Tribute to the memory of a lad who dreamed and lived radio

2017-03-16 06:03
The late radio broadcaster Lindani Bekwa

The late radio broadcaster Lindani Bekwa

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As little boys growing up, we had all sorts of ambitions.

Some wanted to become policemen, others wanted to be abelungu, still, many of us aspired to be the Michael Jacksons of this world. Thats what poverty does to you.

But, among us, there was only one person we all knew what he’d become.

He was destined to become a radio man. He showed his potential as early as primary school. He would imitate sports radio commentators from dawn till dusk.

Even when we were out in the veld herding cattle, he would go on like a siren. But the odd fact was that in his imaginary games, only Kaizer Chiefs would be playing.

That person was Lindani Bekwa. Sadly, he has passed on.

In his staged commentaries, the ball would move from Garry Bailey to Ace Ntsolengoe right down to Marks Maponyane scoring, with virtually no mention of the opposition.

Occasionally Bazooka Sishweni and Bashin Mahlangu would make cameo appearances. He earned himself the name of Mpelesi. The popular joke was that he had swallowed a small radio when he was a baby!

The only moment he didn’t talk was when he was eating, and I have fond memories of sharing umthubi with him and his elder brother, Simthembile.

The two were quite close in age and were naturally treated as twins. However, they had different interests, Simthembile loved driving (he drove at age 13 or so) and Lindani loved soccer, but they supported each other.

Much as he had great passion for soccer, he was never the best of footballers. He was part of the visionaries who, during the mid-eighties when many of us were just loafing around during the school boycotts, decided to form a soccer club to keep us away from trouble.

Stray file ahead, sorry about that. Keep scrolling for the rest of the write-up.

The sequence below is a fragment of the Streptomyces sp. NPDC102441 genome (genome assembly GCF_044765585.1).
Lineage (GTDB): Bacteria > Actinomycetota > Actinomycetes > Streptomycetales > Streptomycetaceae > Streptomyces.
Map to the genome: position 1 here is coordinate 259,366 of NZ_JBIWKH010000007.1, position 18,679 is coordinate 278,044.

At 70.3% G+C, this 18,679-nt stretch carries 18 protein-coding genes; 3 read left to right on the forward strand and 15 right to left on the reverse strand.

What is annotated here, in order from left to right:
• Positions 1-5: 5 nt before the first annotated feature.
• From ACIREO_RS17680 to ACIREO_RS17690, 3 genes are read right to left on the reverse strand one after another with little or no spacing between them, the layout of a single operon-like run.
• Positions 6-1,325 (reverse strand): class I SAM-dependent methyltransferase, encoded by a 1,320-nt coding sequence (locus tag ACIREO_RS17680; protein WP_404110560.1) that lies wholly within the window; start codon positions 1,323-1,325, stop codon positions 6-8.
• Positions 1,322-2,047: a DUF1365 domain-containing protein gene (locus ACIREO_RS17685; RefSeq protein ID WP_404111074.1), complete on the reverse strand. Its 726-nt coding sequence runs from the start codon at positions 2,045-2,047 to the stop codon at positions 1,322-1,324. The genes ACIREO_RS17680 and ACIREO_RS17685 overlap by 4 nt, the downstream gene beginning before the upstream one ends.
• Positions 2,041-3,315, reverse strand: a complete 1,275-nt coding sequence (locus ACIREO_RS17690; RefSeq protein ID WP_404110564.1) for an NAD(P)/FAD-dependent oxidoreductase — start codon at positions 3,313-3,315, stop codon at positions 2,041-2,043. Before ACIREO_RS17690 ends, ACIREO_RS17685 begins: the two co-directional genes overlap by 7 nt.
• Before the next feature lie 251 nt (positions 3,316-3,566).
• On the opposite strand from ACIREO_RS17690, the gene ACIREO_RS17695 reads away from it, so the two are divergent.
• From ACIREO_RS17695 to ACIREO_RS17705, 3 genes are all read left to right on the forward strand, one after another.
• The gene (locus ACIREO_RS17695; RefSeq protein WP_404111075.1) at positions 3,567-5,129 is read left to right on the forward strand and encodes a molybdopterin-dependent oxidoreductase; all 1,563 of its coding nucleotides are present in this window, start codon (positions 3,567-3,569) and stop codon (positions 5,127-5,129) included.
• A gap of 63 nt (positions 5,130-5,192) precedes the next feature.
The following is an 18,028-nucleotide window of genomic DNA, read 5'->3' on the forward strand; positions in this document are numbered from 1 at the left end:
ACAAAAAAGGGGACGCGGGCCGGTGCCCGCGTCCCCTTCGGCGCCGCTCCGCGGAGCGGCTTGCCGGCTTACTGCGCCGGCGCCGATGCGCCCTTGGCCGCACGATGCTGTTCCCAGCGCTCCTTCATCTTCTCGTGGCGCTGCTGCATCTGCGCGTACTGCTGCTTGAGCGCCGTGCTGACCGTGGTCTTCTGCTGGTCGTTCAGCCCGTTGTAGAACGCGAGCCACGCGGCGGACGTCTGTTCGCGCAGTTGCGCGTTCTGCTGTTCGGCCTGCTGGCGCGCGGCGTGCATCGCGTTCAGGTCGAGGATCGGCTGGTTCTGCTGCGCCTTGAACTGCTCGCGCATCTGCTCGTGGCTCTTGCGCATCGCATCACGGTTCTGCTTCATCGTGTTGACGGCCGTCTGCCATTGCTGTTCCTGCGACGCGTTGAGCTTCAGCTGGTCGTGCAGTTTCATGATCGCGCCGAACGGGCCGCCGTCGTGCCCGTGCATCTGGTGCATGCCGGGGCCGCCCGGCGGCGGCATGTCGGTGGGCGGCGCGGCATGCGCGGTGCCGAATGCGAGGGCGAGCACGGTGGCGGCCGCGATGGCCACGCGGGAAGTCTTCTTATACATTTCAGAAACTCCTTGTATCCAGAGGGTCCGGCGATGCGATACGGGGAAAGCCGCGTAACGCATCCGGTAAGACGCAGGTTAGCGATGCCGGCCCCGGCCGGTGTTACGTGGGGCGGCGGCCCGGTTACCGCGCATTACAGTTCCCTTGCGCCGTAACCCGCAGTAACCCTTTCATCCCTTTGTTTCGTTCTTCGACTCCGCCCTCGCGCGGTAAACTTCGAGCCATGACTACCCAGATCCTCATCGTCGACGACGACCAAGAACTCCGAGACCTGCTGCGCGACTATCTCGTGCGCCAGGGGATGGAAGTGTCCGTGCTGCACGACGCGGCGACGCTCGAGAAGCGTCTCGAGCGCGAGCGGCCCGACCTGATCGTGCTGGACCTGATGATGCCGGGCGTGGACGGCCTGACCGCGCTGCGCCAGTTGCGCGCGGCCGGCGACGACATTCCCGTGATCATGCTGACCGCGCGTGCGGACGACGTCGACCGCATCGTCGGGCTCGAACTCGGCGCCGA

He was the captain of Santos, but his influence and leadership skills went beyond the team. He served in the executive of Grasa(Grahamstown Soccer Association). We called him Marks, until he and his brother went to the mountain. They went to the mountain together, having separate huts because of the perception that siblings ought to be separated to evade rivalry. They left the other hut empty, and as Lindani’s nqalathi, I turned the other hut into a kitchen.

We had the radio and magazines as our primary sources of entertainment. We would both read an article and discuss it afterwards. The same applied with current affairs. He had an analytical mind and a photographic memory.
On the occasion of a rally to welcome back OR Tambo, Mzwakhe Mbuli recited what was supposedly a poem.

After the occasion, Lindani recited the same poem verbatim. In 1996 when I was a student at Fort Hare, he was telling me different stories relating to current affairs.

Just as I was asking him where he got all the news from, he said “Ziphela apho iindaba zethu, mawethu.” It was only then that I realised I had slept without switching off the radio, but the voice that I had heard was distinctly his.

That’s how I knew radio had finally found him. I heard that voice for another twenty years on Umhlobo Wenene and he had earned a lot of respect as a newsreader.

He was the pride of Emacangcini, the pride of Xhosa speakers and the pride of the nation. We had moments of laughter, and we had moments of sadness.

When I visited him in December, he was in a bad condition. I went to see him last month, he was feeling better, talking about going back to work. He missed radio. Farewell Zotsho, Ngutyana.

.Mahala is the author of When A Man Cries,

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